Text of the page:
1. Cut off the top above the joint and use the bottom. They are great on pizza and boiled with fresh green beans. Cooking gives them a mild garlic flavor. They are pungent raw.

                          1. cut off the woody ends and quick saute them, finishing with ume plum vinegar, yuzo vinegar and/or ponzu sauce. delish as a side dish or mixed into rice or an omelet.

                            5 Replies
                            1. re: mariacarmen

                              I tried to saute and they were quite fibrous. Do I just need to saute them longer?

                              1. re: fldhkybnva

                                If scales are fibrous or woody, I suspect they were picked too late. I pick mine before the scape makes a full circle. If they make a second circle, they have gotten too old. When you see them for sale, you can see how much of a circle they make.

                                1. re: dfrostnh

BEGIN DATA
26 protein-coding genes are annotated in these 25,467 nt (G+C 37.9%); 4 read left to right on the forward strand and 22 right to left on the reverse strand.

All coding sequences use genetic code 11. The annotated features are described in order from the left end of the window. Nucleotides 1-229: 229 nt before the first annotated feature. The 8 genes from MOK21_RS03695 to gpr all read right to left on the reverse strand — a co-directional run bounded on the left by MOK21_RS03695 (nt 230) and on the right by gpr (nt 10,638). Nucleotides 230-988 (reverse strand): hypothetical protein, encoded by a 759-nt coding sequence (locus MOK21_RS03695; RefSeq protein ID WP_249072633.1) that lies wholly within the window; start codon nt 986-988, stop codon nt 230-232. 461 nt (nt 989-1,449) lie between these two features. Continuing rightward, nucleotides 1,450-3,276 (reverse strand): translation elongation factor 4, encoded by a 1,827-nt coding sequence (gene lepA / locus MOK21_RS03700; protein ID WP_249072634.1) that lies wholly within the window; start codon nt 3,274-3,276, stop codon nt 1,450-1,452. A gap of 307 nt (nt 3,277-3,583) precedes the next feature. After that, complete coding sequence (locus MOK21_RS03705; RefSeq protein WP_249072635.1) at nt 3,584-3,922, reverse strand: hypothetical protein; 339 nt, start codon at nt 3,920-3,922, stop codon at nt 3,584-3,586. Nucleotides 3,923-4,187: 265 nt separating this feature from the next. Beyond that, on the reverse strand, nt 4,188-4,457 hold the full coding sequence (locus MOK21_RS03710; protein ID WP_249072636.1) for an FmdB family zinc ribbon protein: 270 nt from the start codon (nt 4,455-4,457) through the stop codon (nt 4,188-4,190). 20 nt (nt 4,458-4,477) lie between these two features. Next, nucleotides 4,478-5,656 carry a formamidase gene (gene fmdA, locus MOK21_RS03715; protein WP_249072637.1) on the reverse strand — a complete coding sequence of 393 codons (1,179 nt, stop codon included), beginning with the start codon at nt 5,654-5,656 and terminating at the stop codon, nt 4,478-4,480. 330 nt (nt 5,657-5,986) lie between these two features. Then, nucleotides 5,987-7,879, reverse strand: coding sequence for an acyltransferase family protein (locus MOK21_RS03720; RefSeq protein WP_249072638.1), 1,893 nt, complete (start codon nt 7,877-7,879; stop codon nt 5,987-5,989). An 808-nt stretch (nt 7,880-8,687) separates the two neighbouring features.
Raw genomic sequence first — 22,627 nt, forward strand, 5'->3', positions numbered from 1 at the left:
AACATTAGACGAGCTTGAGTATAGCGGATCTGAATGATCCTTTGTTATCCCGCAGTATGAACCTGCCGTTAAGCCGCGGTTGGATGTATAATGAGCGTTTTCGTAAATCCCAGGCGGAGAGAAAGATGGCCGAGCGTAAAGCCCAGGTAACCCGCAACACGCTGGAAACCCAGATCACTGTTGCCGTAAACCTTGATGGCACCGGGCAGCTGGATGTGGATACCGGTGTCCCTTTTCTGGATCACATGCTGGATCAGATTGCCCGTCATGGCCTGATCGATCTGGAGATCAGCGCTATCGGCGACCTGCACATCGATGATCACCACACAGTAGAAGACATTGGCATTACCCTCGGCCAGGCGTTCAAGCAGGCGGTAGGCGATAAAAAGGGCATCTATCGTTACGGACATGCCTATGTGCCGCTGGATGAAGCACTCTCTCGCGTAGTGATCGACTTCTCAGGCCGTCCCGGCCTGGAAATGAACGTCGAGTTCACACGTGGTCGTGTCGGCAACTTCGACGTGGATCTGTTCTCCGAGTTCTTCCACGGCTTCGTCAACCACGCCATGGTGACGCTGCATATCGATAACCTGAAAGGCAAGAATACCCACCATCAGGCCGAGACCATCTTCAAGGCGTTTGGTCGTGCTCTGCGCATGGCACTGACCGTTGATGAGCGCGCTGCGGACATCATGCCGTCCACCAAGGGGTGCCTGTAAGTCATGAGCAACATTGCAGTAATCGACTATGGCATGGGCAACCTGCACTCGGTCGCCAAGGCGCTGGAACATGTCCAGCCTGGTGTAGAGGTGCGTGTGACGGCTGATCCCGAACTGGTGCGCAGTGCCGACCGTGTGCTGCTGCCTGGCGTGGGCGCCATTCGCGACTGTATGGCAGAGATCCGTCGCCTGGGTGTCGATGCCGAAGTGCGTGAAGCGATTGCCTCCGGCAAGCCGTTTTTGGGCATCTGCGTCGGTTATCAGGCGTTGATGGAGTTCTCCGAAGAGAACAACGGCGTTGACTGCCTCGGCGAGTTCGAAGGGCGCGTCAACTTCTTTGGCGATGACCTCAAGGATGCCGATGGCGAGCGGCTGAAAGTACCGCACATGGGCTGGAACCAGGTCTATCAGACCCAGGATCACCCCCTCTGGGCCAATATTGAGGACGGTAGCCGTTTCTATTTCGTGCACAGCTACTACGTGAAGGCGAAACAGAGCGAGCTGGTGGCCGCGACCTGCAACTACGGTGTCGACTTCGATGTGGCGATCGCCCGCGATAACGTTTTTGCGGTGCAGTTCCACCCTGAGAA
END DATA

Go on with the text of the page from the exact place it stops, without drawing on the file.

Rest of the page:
I'm not sure which circle you're referring to, the entire stalk? Here is a picture of the scapes I used, is this consider not a full circle?

                                   
                                  1. re: fldhkybnva

                                    Yeah, mine are curled more than yours. but i trimmed off the woodier ends, just like asparagus, and sauteed them til they were quite wilty.

                                    1. re: mariacarmen

                                      Great, thanks. I think that's the issue, I didn't saute them that long. I'll be on the lookout at the Farmer's market but I think I remember the vendor said the season was ending soon.